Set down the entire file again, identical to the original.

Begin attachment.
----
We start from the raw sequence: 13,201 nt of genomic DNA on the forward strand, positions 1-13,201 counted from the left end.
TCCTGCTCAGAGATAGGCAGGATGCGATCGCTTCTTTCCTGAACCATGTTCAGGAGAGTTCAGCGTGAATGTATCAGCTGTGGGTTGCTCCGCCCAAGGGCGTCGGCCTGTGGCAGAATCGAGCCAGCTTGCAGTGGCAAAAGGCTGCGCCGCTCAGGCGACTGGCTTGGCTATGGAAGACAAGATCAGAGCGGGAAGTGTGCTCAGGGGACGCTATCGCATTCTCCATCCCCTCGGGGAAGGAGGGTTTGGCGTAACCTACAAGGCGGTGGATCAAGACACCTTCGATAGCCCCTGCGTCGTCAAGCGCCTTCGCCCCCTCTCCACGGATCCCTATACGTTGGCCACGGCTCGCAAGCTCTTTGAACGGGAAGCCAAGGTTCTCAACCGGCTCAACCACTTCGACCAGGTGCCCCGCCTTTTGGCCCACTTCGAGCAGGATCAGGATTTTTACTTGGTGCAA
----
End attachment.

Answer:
We start from the raw sequence: 13,201 nt of genomic DNA on the forward strand, positions 1-13,201 counted from the left end.
TCCTGCTCAGAGATAGGCAGGATGCGATCGCTTCTTTCCTGAACCATGTTCAGGAGAGTTCAGCGTGAATGTATCAGCTGTGGGTTGCTCCGCCCAAGGGCGTCGGCCTGTGGCAGAATCGAGCCAGCTTGCAGTGGCAAAAGGCTGCGCCGCTCAGGCGACTGGCTTGGCTATGGAAGACAAGATCAGAGCGGGAAGTGTGCTCAGGGGACGCTATCGCATTCTCCATCCCCTCGGGGAAGGAGGGTTTGGCGTAACCTACAAGGCGGTGGATCAAGACACCTTCGATAGCCCCTGCGTCGTCAAGCGCCTTCGCCCCCTCTCCACGGATCCCTATACGTTGGCCACGGCTCGCAAGCTCTTTGAACGGGAAGCCAAGGTTCTCAACCGGCTCAACCACTTCGACCAGGTGCCCCGCCTTTTGGCCCACTTCGAGCAGGATCAGGATTTTTACTTGGTGCAA